The connection between Sukkah and mikvah is further reinforced by the idea that a Sukkah is compared to a chuppah, the marriage canopy, while the seven days of rejoicing following the wedding day. The Ramban extends this idea further by comparing the seven days of Sukkot to the seven days of creation. It is God's creative spirit vested in woman which is revitalized by the mikvah waters referred to as 'mayim chayim', the living waters.
Total commitment may at times represent a burden and an onerous responsibility. But ultimately, its purpose is to bring joy to those that express that commitment be it in relation to the festivals or the mikvah and the sphere of intimacy.
And finally, it is through the experience of marriage and intimacy that God's love and adoration for the Jewish people is highlighted. God delights in the attainment of the happiness of His people which is achieved though marriage and love. The first commandment in the Torah is to
be fruitful and multiply". The Midrash tells us that God presided over the marriage of Adam and Chava on the first day of creation. God's recognition of the importance of the relationship between man and woman is spelled out early in the book of Bereishis when God says, "it is not good that man be alone."
Our rabbis tell us that God delighted in the marriage of the Patriarchs. The Torah mentions the details of the Patriarchs' relationships with their wives in order to tell us of the greatness of God's joy in seeing them together.
So important is marriage and family to God that the Talmud tells us that on entering the World to Com a person is asked three questions: "Did you buy and sell in good faith? Did you have a set time for Torah study? Did you raise a family?"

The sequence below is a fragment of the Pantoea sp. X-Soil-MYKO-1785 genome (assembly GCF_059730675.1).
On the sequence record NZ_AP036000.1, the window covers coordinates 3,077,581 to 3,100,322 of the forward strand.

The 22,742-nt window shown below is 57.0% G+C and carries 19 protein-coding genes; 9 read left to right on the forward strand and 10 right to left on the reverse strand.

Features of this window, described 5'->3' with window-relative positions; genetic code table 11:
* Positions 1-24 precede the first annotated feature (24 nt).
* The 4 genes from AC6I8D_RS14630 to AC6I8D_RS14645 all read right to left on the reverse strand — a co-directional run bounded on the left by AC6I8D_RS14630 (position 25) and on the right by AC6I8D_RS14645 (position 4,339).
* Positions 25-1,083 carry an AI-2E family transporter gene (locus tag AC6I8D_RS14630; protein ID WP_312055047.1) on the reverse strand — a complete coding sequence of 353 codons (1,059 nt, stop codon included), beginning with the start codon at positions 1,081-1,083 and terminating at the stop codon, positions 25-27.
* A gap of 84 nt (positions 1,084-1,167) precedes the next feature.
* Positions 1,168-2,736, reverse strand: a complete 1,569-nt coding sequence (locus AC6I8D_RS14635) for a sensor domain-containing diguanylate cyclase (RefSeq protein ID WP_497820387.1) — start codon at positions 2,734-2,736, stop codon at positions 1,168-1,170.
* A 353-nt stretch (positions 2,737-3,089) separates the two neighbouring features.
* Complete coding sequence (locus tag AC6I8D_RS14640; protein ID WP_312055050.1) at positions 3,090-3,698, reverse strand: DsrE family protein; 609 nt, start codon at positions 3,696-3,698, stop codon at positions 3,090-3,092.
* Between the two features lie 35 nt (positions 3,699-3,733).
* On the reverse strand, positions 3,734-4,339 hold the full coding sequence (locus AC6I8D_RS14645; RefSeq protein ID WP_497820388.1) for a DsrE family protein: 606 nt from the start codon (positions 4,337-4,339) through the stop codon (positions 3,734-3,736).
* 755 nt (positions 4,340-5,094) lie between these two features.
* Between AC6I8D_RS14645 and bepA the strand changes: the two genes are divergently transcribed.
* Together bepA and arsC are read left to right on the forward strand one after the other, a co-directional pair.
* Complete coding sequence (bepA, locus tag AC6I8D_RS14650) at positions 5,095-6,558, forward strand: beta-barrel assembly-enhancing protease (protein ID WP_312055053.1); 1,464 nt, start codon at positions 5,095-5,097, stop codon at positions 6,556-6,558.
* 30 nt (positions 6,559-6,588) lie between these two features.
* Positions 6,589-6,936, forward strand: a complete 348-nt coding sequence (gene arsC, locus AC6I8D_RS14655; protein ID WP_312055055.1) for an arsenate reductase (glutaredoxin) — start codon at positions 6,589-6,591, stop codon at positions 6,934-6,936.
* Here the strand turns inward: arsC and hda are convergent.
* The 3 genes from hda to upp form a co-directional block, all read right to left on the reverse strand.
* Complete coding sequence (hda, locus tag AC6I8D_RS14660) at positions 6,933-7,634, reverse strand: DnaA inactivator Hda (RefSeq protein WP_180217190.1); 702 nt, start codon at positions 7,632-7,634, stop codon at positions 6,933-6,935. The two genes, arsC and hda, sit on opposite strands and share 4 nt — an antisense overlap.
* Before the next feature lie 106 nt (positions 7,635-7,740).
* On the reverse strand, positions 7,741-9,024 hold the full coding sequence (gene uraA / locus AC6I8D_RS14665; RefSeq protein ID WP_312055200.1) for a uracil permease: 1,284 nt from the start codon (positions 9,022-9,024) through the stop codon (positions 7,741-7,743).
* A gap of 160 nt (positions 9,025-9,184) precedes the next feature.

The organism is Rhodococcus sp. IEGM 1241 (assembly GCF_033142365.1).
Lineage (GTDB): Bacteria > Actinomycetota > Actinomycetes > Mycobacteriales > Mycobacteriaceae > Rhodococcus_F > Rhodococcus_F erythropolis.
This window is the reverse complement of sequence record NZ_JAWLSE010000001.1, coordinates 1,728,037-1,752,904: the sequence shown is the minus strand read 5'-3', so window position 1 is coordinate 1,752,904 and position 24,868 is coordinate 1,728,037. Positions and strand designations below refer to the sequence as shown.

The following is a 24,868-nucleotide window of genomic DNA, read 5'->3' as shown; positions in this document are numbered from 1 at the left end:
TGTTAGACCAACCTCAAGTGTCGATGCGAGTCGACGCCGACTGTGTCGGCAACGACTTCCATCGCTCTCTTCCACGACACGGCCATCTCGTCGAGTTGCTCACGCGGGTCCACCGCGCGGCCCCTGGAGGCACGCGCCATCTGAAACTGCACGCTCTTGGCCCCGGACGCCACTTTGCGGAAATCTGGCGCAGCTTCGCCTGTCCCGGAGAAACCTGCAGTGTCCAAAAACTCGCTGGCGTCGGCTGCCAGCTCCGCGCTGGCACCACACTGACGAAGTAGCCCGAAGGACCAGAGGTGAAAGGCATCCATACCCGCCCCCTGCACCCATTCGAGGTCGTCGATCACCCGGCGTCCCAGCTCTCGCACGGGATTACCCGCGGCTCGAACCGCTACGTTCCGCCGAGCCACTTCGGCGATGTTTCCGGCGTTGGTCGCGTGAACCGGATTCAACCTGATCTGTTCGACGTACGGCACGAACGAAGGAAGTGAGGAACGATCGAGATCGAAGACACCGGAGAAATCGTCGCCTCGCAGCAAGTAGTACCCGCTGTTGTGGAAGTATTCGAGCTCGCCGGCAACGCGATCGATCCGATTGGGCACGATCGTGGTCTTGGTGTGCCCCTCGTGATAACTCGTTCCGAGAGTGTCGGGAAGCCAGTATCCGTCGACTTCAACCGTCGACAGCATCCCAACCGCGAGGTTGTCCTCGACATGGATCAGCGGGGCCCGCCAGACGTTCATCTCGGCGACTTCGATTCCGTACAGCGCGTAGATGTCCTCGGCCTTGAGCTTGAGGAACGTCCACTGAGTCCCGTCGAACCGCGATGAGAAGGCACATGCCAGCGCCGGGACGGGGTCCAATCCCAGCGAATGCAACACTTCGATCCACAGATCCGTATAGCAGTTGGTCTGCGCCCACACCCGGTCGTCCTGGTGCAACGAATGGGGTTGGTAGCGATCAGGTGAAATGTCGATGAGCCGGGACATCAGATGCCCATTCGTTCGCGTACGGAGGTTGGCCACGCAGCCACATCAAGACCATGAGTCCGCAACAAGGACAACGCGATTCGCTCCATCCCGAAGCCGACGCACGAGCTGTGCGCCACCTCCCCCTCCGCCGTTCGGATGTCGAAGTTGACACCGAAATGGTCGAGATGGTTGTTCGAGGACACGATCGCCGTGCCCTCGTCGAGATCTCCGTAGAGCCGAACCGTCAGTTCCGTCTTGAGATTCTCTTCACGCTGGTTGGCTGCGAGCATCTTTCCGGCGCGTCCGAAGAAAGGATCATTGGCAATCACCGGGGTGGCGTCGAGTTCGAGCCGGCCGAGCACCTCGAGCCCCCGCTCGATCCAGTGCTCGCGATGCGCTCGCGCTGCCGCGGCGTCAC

God shows His special regard for marriage by releasing from the worlds above the souls of deceased parents and grandparents who are able to be present at the wedding of their children. At the wedding, under the chuppah, God enters into a lifelong partnership with the newly wed couple, imparting to the woman the blessing and power of creativity.
How significant is the Midrash which relates the account of a Roman matron who once asked Rabbi Yose Ben Chalafta. "Now that God has finished creating the world, what does He do?" Rabbi Yose replied that "God now arranges matches, bringing couples together so that they can marry each other."
Oneness and unity are a central theme of Judaism. We attest to the oneness of God in the famous Shema prayer everyday. "On that day God will be one and the world will be one" is also said everyday in reference to the Messianic era. intimacy is the vehicle by which this oneness and unity is achieved in relations to the woman and man, woman and God and ultimately God and the Jewish people.